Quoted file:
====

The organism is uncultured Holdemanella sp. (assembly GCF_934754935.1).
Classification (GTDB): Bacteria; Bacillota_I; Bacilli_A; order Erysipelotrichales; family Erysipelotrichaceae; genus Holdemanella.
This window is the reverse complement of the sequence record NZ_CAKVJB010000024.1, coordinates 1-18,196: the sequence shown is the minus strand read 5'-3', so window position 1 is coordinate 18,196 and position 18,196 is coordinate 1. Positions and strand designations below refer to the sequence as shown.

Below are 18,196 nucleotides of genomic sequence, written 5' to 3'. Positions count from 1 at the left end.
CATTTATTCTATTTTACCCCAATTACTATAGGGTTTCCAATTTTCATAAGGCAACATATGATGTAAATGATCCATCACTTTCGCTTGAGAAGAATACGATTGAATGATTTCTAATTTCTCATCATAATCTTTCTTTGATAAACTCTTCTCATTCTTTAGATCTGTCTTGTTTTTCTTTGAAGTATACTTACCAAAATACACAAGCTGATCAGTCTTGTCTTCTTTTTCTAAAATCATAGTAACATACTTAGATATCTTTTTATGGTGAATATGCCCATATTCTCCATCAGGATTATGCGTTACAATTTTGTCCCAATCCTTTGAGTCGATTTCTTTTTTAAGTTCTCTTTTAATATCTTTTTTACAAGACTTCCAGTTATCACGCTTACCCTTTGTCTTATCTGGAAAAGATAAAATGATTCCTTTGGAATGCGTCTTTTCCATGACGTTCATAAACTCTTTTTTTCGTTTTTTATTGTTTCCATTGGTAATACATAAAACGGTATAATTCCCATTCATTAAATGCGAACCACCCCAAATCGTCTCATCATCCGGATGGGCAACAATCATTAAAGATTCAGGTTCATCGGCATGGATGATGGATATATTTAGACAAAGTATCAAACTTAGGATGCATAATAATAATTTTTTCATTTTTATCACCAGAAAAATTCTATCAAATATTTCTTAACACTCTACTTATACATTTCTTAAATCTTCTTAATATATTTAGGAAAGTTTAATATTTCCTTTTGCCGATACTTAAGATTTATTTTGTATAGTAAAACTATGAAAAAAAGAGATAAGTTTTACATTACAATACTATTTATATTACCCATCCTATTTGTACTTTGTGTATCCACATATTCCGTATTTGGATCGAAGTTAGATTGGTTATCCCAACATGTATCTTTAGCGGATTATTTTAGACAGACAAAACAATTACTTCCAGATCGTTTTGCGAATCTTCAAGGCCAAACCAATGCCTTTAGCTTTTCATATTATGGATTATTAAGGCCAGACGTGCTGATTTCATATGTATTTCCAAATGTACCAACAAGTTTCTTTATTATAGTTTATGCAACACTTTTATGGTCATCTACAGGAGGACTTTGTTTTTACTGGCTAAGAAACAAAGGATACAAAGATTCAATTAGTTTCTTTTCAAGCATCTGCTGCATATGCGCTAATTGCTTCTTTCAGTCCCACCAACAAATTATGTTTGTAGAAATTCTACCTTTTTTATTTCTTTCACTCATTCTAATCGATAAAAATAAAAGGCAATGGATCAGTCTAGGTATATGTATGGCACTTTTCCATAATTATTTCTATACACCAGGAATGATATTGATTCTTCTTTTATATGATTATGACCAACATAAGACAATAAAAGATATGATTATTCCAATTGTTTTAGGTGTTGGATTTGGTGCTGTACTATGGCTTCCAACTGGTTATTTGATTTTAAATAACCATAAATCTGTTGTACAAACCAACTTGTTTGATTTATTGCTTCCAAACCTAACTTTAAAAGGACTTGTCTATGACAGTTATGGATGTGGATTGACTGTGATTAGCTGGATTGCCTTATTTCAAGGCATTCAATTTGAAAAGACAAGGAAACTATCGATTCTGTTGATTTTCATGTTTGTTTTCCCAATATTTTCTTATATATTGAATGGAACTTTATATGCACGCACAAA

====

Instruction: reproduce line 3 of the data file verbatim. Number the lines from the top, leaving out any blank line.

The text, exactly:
This window is the reverse complement of the sequence record NZ_CAKVJB010000024.1, coordinates 1-18,196: the sequence shown is the minus strand read 5'-3', so window position 1 is coordinate 18,196 and position 18,196 is coordinate 1. Positions and strand designations below refer to the sequence as shown.